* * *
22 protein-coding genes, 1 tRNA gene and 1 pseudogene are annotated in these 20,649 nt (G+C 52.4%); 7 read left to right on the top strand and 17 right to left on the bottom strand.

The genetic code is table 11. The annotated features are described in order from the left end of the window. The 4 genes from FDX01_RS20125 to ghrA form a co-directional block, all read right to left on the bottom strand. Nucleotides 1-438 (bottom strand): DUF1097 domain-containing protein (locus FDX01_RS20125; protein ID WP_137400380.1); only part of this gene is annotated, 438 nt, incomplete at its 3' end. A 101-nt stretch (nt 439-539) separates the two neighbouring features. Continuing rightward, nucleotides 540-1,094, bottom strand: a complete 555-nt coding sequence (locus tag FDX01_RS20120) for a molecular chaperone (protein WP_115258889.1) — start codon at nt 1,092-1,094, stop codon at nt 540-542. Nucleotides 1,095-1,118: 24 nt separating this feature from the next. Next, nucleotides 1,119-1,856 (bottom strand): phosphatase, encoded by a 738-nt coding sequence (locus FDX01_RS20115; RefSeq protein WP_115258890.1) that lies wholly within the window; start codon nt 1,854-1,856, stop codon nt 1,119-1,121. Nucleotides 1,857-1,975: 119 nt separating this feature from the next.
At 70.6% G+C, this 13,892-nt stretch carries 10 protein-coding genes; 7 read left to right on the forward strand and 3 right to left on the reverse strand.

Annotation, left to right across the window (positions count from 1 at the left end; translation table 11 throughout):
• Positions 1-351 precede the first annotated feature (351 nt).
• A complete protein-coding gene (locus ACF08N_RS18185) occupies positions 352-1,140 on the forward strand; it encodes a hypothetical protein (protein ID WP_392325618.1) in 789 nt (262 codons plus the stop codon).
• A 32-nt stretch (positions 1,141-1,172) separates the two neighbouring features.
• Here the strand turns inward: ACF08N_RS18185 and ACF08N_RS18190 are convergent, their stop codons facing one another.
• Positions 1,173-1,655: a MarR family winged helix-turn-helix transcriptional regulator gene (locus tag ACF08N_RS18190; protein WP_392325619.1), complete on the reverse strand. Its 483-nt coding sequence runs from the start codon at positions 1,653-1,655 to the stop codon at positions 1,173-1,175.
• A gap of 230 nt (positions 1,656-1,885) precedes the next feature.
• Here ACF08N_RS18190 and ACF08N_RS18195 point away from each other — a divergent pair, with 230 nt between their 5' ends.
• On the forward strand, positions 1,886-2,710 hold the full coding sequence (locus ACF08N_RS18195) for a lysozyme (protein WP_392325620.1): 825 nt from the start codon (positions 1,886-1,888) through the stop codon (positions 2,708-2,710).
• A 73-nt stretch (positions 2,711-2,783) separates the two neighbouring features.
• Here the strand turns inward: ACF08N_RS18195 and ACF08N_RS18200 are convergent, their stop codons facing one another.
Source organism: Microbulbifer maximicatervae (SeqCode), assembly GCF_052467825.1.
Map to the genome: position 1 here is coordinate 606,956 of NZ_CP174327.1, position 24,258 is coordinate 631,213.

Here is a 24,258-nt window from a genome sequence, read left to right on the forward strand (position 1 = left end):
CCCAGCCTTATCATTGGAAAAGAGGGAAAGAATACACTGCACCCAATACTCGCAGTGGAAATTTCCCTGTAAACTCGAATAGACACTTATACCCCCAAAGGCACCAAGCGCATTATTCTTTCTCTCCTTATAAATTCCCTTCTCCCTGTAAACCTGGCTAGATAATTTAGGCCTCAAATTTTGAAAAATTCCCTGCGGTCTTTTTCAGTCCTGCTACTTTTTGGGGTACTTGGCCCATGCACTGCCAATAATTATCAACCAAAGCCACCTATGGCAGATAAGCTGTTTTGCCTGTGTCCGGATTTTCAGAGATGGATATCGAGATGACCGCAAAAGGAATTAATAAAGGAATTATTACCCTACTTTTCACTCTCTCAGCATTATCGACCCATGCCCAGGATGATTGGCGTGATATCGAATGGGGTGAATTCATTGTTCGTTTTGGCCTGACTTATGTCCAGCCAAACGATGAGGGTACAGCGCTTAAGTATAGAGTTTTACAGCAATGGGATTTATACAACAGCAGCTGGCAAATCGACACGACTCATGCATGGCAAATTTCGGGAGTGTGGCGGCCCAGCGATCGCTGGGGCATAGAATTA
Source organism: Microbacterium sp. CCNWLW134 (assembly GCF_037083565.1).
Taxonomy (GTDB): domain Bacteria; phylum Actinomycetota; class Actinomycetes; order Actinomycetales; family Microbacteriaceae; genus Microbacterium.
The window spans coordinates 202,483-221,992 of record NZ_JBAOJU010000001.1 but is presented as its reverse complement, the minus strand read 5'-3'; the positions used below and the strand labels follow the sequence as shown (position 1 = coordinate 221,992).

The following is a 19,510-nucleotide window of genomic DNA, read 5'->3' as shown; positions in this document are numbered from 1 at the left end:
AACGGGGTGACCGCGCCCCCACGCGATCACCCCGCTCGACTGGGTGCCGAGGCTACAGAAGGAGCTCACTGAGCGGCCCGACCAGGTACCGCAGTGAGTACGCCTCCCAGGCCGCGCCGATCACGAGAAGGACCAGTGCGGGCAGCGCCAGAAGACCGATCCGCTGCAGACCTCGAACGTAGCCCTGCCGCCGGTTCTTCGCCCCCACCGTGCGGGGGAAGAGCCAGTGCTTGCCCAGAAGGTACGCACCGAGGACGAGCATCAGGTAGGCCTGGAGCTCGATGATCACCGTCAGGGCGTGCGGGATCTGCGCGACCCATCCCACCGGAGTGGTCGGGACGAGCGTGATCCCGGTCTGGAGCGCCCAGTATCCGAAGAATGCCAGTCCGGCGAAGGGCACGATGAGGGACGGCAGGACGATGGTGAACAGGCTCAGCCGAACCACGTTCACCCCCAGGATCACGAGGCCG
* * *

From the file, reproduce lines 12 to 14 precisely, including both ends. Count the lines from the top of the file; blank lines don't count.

• On the forward strand, positions 1,886-2,710 hold the full coding sequence (locus ACF08N_RS18195) for a lysozyme (protein WP_392325620.1): 825 nt from the start codon (positions 1,886-1,888) through the stop codon (positions 2,708-2,710).
• A 73-nt stretch (positions 2,711-2,783) separates the two neighbouring features.
• Here the strand turns inward: ACF08N_RS18195 and ACF08N_RS18200 are convergent, their stop codons facing one another.